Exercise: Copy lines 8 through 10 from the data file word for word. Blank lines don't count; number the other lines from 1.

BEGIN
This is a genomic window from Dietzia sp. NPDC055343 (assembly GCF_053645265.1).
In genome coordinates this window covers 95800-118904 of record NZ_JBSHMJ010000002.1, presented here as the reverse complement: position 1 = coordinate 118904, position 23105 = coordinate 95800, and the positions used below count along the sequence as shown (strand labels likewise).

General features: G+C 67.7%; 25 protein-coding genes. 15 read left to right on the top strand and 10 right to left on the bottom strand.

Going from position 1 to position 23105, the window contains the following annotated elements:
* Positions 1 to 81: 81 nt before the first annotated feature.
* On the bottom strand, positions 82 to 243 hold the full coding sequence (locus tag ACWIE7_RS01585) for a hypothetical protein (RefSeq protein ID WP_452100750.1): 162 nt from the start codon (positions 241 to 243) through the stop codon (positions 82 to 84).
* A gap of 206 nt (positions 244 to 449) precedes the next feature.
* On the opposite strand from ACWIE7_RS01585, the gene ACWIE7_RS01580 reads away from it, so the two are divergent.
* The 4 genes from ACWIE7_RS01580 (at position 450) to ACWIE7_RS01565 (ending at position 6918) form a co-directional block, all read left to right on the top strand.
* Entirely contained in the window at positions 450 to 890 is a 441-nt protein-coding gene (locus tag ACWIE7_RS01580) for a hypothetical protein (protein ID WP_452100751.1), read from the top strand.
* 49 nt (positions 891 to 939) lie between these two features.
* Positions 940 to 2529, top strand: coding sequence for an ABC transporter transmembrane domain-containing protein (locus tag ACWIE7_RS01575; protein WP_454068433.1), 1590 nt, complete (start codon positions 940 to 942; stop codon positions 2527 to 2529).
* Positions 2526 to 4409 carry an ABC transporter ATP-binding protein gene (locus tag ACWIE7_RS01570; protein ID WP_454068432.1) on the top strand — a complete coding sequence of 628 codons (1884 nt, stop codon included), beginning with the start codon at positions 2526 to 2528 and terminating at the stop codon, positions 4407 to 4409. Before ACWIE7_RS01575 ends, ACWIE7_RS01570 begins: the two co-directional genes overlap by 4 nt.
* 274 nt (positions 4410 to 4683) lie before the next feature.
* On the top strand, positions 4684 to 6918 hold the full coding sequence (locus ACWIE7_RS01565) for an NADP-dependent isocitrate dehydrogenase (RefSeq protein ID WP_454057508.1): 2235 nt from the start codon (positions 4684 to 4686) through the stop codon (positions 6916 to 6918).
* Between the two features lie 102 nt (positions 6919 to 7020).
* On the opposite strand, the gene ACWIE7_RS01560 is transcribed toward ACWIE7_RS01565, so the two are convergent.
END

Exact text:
* On the opposite strand from ACWIE7_RS01585, the gene ACWIE7_RS01580 reads away from it, so the two are divergent.
* The 4 genes from ACWIE7_RS01580 (at position 450) to ACWIE7_RS01565 (ending at position 6918) form a co-directional block, all read left to right on the top strand.
* Entirely contained in the window at positions 450 to 890 is a 441-nt protein-coding gene (locus tag ACWIE7_RS01580) for a hypothetical protein (protein ID WP_452100751.1), read from the top strand.